Using Technology to Resolve – Not Locate – Unnecessary Spend Fragmentation
Direct & Indirect Spend
This is the classic example of intentional procurement spend fragmentation. Depending on your industry and the philosophy of your executive team, direct spend is either so important that procurement needs to address it first (e.g. manufacturing) or it is too important for procurement to touch at all (e.g. retail). Indirect spend is either procurement’s whole territory or not worth our time. We’ve even heard the phrase ‘procurement spend’ used to describe indirect spend. Regardless of whether procurement is moving away from indirect spend or towards direct spend, this first level ‘break’ is so accepted that it sometimes even serves as the top level of custom a spend analysis taxonomy.
Indirect spend may not directly touch the customer, but it empowers (or hinders) the people and products that do. In fact, a change in indirect spending may be a critical predictor of increased demand or operational disruption. Unfortunately, if procurement is set on looking at indirect spend alone, that predictive value is lost – as is the opportunity for the business to respond and prepare. Allowing spend fragmentation to continue for the sake of tradition or convention comes at a very high price.
External Workforce & Services Procurement Spend
Perhaps it makes sense to combine direct and indirect spend, but surely services spend must be handled alone. After all, the product / service divide marks the line between ‘safe and familiar’ product categories, with their nice, neat quantities and specifications, and services categories, which (since they are made up of human workers) present a complex and less standardized challenge for procurement.
Procurement objectives notwithstanding, services spend has been on the rise, not just in terms of dollars, but in the enterprise objectives satisfied through third party service providers, contingent workers, and as-a-service contract models. As a result, third party services are far more critical to top line health and competitive advantage than they were in the past. As a recent global SAP Fieldglass study reveals, the external workforce accounts for 42% of total enterprise workforce spend.
Executives highlighted the vital role the external workforce plays in helping them compete in a digital world and access new IT and digital skills. In fact, 59% assert that their external workforce helps them compete in a digital world. More than half of executives believe that the external workforce helps them achieve a broad range of business goals, such as operating at full capacity (74%), improving the customer experience (67%), boosting agility (63%) and managing risk (61%).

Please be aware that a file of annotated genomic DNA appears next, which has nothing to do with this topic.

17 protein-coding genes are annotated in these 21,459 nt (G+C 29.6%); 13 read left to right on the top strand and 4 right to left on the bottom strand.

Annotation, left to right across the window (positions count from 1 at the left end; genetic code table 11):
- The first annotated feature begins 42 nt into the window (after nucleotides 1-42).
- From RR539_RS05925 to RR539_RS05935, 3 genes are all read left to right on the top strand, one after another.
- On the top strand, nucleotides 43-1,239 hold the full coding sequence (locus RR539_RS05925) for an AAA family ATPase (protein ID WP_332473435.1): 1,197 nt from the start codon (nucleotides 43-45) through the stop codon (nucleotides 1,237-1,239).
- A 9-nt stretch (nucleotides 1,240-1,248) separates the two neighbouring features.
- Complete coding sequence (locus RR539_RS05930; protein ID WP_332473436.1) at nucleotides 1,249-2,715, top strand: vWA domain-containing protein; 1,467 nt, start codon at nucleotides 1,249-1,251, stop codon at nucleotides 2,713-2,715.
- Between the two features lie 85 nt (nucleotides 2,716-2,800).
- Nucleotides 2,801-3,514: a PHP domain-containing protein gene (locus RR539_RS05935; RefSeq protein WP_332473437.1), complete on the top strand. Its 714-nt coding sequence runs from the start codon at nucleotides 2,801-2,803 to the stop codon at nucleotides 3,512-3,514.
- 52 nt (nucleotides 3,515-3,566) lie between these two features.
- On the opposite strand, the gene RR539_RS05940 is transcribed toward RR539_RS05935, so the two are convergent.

This spend is not increasing in amount because labor now costs more, although low unemployment may be driving up wages in some specialty areas and locations. Services spend is increasing because a larger share of work is being done by people who do not work for the enterprise. Looking at changes in the demand and cost for these types of services is no longer about straight efficiency maximization. It goes straight to the heart of why the enterprise exists: to effectively satisfy customer demand at scale.
Procurement has to stop thinking of such a large opportunity as ‘other’ if we are going to extract as much value from services dollars as we do from products. With a focus on business objectives taking a larger role in contracts, even products are being looked at in more of a ‘services’ capacity, and many product contracts have a services component. Continuing to manage them in isolation from each other leaves value and innovation opportunities on the table, hurting the top line as well as the bottom.
Travel & Expense Spend
Airline, hotel, and rental car contracts have historically been overseen by a dedicated travel manager, someone that may or may not have any procurement training or experience. The travel manager may not even be a member of the procurement organization. But in a world where people regularly book their personal travel online, and where duty of care objectives provide an additional incentive to centralize corporate travel details, this traditionally segmented category of spend presents a huge opportunity. By integrating travel and expense management technology with established procurement platforms and spend management objectives, travelers are given greater control, the enterprise gains more visibility, and costs are reduced.
In addition, enterprise decisions need to reflect the reasons behind travel and expense spend. Seeing that sales team travel is up while revenue is down either reflects desperation or a stronger quarter to come. The same is true of account support staff. Are they traveling to innovate with strategic partners or to troubleshoot on behalf of frustrated customers? Knowing the answer to these questions, and realizing it is time to ask them, is an opportunity for enterprise intelligence that will likely slip by if travel and expense spend is managed in isolation.
For procurement organizations that are driven by a clear cost efficiency mandate, spend is spend. No spend should be ‘other’, ‘different’, or ‘theirs’, whether the issue is oversight, technology, or value. At the same time, procurement’s strategies and management approaches have to reflect the overall direction and priorities of the enterprise. Declaring that ‘spend is spend’ doesn’t mean that we should treat it all the same.
Procurement must work to unite all spend, regardless of how and where it has been addressed in the past. We must also use the full potential of our technology, using it to consolidate and analyze spend rather than just showing us where the cracks are and hoping we make the right choice in response to that information.